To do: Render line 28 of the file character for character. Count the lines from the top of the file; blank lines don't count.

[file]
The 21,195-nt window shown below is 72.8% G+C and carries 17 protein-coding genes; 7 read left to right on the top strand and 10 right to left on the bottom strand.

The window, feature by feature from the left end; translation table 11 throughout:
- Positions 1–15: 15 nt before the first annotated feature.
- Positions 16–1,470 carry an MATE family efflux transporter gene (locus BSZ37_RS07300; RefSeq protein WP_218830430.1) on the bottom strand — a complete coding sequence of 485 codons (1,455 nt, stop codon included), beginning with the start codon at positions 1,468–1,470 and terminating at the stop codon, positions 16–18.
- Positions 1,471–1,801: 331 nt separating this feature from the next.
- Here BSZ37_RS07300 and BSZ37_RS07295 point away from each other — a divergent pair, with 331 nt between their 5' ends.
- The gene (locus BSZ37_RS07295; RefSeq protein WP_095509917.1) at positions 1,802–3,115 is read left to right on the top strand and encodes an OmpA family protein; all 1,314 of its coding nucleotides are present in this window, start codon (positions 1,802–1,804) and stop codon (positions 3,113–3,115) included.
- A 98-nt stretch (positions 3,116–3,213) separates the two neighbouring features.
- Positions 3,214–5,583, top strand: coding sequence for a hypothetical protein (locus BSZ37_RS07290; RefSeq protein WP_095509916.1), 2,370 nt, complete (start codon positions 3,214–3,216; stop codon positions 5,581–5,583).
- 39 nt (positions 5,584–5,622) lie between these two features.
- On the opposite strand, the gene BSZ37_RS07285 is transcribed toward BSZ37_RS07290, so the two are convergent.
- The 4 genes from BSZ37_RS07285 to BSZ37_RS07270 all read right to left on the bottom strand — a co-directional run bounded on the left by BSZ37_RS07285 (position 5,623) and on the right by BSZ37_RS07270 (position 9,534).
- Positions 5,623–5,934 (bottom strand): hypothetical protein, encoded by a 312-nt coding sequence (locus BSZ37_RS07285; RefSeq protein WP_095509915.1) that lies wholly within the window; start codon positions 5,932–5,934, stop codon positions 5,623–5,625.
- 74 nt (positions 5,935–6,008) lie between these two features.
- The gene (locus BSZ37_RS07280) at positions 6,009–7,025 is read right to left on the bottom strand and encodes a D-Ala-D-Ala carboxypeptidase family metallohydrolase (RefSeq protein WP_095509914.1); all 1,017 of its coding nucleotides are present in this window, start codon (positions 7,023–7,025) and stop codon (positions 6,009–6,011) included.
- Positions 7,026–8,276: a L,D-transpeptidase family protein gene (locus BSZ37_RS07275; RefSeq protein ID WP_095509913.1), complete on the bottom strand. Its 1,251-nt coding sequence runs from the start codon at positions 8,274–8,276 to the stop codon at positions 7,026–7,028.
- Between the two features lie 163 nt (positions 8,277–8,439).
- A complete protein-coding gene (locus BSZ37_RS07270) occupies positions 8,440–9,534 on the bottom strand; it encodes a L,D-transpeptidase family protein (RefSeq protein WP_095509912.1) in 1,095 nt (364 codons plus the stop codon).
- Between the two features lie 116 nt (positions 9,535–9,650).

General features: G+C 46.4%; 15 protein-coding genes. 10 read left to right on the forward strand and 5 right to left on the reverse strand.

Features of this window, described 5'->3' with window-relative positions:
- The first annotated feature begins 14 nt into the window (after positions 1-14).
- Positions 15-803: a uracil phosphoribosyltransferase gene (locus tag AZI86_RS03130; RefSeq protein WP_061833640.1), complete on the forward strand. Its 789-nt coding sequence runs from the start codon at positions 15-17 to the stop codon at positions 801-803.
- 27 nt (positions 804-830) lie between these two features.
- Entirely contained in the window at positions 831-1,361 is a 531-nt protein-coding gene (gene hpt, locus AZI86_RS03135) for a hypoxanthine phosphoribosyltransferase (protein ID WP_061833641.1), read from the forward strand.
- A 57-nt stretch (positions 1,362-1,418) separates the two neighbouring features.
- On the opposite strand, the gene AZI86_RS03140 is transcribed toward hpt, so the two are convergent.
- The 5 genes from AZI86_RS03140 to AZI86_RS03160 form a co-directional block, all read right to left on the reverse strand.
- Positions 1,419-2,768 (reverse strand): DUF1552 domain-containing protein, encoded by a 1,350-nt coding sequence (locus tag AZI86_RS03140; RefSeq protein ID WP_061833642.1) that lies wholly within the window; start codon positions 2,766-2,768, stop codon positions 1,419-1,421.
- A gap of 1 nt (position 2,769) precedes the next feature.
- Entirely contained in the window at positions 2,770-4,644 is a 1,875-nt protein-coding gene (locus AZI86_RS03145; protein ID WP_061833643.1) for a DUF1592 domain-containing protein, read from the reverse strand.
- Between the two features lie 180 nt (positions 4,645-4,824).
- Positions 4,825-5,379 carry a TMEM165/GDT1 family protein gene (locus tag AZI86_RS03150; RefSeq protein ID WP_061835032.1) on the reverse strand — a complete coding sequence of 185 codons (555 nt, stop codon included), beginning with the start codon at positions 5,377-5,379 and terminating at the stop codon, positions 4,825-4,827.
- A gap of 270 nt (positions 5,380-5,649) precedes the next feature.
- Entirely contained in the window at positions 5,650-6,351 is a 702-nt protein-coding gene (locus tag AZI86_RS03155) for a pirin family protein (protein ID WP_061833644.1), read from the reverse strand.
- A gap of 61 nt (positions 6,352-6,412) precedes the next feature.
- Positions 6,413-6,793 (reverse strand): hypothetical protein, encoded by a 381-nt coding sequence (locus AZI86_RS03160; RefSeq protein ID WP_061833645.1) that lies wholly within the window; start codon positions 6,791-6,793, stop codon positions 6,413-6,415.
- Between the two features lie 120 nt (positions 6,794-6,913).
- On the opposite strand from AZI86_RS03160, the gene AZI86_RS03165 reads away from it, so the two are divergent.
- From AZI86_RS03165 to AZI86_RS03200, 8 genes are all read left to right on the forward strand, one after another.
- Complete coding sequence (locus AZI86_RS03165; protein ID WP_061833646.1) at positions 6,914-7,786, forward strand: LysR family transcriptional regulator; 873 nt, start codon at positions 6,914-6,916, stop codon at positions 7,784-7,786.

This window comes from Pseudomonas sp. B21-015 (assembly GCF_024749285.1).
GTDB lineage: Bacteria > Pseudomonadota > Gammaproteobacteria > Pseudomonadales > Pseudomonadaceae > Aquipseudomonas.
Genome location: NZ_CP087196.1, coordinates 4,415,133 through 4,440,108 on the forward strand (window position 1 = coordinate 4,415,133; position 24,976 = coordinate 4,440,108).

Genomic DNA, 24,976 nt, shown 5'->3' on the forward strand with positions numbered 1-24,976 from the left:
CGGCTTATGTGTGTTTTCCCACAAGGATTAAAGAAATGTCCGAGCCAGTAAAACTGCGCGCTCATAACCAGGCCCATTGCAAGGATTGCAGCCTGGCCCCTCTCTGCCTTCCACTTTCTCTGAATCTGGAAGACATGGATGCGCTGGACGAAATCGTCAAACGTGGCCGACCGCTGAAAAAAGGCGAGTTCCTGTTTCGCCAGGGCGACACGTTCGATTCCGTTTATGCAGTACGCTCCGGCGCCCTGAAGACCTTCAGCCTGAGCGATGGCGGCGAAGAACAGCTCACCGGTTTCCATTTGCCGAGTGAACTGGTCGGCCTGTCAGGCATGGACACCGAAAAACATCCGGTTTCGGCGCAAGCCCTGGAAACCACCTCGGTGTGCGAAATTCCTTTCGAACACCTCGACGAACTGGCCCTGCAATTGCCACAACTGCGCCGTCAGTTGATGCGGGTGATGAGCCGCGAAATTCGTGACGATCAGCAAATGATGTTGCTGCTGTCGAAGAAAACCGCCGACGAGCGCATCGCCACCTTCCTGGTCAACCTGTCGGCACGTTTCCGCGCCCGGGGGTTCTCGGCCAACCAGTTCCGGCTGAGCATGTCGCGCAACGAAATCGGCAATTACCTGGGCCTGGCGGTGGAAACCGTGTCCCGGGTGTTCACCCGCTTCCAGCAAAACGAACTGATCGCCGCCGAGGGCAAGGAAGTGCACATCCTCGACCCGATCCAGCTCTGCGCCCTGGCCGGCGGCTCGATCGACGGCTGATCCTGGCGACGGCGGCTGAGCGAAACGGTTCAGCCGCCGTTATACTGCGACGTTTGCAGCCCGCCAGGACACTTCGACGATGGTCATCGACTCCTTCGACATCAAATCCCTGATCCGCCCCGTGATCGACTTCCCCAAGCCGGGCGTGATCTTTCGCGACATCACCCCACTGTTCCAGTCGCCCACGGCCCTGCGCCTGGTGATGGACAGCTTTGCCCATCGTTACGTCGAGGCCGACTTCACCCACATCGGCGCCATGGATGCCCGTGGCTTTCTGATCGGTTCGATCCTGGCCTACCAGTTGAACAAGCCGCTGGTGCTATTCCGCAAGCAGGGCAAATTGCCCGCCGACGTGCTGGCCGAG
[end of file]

- The 5 genes from AZI86_RS03140 to AZI86_RS03160 form a co-directional block, all read right to left on the reverse strand.